Australian Authorities Taking Bet365 to Court Over Misleading Bonus Ads
Online gaming website bet365.com has been put under the microscope by Australia’s government organization that “promotes competition and fair trade in markets.” Originally brought to light by the Sydney Morning Herald and igamingbusiness.com, the Australian Competition & Consumer Commission (ACCC) announced on Thursday, August 14th that it has initiated legal action against three Bet365 Group companies, alleging that the companies have run afoul of the law for being misleading about new player deposit bonuses and free-bet promotions.
The ACCC believes that Bet365 makes the terms and conditions of the bonuses difficult to find while at the same time advertising what appears to be “up to $200 in bets without limitation or restriction.” The example the ACCC gives is from the casino page of bet365.com. The first promotion shown in a scrolling ad box in the middle of the page reads, “FANTASTIC $200 INITIAL DEPOSIT BONUS,” with the phrase, “Terms and Conditions Apply” directly underneath.
The ACCC says, “…Bet 365 has changed its website since the ACCC contacted it about its concerns,” but we do not know when Bet365 was contacted. A June 25th snapshot of the site obtained from web.archive.org shows the same ad displayed.
The press release goes on to state:
These conditions included that:
• Consumers must first risk their own deposit to receive a ‘free bet’ or ‘deposit bonus’, so that consumers would only receive a $200 ‘free bet’ or ‘deposit bonus’ if they paid and gambled $200 of their own money first;
• In order to be eligible for the offers, consumers must have gambled three times the value of their deposit and bonus within 90 days before being able to withdraw any winnings. As a result, a consumer who made an initial deposit of $200 and received $200 in bets was required to then gamble $1,200 before being able to withdraw any money;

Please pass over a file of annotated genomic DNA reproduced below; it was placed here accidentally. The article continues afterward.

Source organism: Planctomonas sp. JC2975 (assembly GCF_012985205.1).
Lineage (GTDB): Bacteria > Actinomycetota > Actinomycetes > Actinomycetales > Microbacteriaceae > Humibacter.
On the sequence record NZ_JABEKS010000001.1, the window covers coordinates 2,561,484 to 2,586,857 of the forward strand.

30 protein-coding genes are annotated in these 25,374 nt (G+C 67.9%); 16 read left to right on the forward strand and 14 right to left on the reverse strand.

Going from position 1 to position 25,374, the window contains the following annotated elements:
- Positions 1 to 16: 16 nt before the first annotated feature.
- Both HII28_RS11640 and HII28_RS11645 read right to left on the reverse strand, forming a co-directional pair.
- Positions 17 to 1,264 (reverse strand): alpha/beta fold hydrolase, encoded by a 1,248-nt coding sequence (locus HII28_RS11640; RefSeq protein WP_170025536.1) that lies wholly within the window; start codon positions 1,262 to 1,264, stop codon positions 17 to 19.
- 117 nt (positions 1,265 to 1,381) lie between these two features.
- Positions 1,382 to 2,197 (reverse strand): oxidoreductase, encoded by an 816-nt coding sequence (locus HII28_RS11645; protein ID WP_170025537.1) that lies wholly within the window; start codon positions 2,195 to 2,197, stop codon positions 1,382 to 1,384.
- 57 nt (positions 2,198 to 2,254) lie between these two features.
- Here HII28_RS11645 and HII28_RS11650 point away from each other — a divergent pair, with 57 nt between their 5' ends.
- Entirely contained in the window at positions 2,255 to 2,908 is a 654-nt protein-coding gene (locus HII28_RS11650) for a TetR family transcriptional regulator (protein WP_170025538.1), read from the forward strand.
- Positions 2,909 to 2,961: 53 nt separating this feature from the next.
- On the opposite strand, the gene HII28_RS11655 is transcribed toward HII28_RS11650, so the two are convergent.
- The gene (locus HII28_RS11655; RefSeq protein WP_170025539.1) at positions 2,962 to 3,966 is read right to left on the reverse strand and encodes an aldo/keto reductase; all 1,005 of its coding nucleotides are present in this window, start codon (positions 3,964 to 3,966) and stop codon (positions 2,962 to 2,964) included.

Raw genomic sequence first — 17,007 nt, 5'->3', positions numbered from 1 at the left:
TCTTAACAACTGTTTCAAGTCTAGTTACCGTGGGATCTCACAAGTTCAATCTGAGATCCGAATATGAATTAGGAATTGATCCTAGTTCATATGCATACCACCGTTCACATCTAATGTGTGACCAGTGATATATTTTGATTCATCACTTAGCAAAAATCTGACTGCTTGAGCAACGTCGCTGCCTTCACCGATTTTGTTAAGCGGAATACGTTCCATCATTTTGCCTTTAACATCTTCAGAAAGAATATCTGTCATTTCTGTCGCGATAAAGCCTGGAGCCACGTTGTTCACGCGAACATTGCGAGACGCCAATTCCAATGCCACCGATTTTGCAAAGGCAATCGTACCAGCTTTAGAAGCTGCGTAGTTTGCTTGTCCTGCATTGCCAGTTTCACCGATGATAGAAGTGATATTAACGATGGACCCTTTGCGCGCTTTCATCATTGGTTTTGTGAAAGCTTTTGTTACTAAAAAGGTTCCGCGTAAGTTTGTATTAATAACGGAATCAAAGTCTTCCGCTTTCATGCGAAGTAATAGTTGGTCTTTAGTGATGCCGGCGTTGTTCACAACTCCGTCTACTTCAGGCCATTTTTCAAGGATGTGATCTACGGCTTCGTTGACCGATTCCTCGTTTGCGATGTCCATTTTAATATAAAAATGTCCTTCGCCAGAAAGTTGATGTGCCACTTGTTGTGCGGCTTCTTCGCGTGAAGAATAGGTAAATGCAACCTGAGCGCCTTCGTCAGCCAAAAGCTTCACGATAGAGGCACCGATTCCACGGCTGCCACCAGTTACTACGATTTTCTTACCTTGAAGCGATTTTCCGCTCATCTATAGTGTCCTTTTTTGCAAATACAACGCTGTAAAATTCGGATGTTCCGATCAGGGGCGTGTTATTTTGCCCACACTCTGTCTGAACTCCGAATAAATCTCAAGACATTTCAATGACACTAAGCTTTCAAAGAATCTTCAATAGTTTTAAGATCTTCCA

• To meet the ‘free bet’ or ‘deposit bonus’ terms and conditions, consumers were required to bet at odds of no less than 1.5, meaning that they were required to bet on higher risk transactions.
The ACCC is essentially saying that it feels potential Bet365 customers are easily duped into depositing for the bonus without first reading up on the playthrough requirements.
While I personally feel that it is the responsibility of grown adults to take it upon themselves to understand how a deposit bonus works, especially when the ad clearly says “Terms and Conditions Apply,” the ACCC does have a point. Upon clicking on the bonus offer as displayed on the casino page, a pop-up window opens to start the account creation process. Nowhere in these initial steps are the actual terms of the bonus shown (I did not actually continue on through to create an account). A prospective customer can, however, navigate to the “Promotions” tab on the casino, scroll down to and click on the “Opening Bonus” promo, and then click on “View Terms and Conditions” to read up on everything. While any experienced online gambler will spend the time to find the bonus, that sort of treasure hunt may be a bit much for a player new to these types of sites.
Not all games are created equal when it comes to clearing the playthrough requirements, either. There is a laundry list of different games laid out in the terms and conditions, detailing how much each type of game counts towards the wagering requirement. Keno and most slots games count 100 percent, but blackjack, one of the best games historically for clearing bonuses, contributes just 10 percent. That means that if a player wagers $100 on blackjack, it only counts as $10 for bonus clearing purposes.
Similarly, the poker page of Bet365 advertises a “€1,000 New Player Bonus” with the same “Terms and Conditions Apply” tag below. Again, it looks like one needs to click on the “Promotions” tab to find a link for the terms. Most of the terms of the poker bonus are fairly well explained; though there is added discussion of “Merit Points,” there is a link to an explanation of the point system. The part of the poker bonus terms that is confusing and vague is where it states, “No minimal risk wagering is allowed to contribute towards any part of this promotion, including bonus wagering requirements or the accumulation of any points. Players deemed to be using minimal risk wagering tactics to redeem their bonuses or cash prizes risk having their bonuses, cash prizes and any subsequent winnings removed.”
This “minimal risk wagering” clause is also on the casino bonus page and is not explained at all.
In the press release, ACCC Chairman Rod Sims said, “The Consumer Law also requires that any conditions, limitations or restrictions should be made clear to the consumer before the purchase rather after a consumer has been unfairly enticed into a transaction.”
The ACCC is seeking monetary penalties, corrections to Bet365’s advertising, and a compliance program, amongst other things, in the court action. The first hearings will take place on October 10th.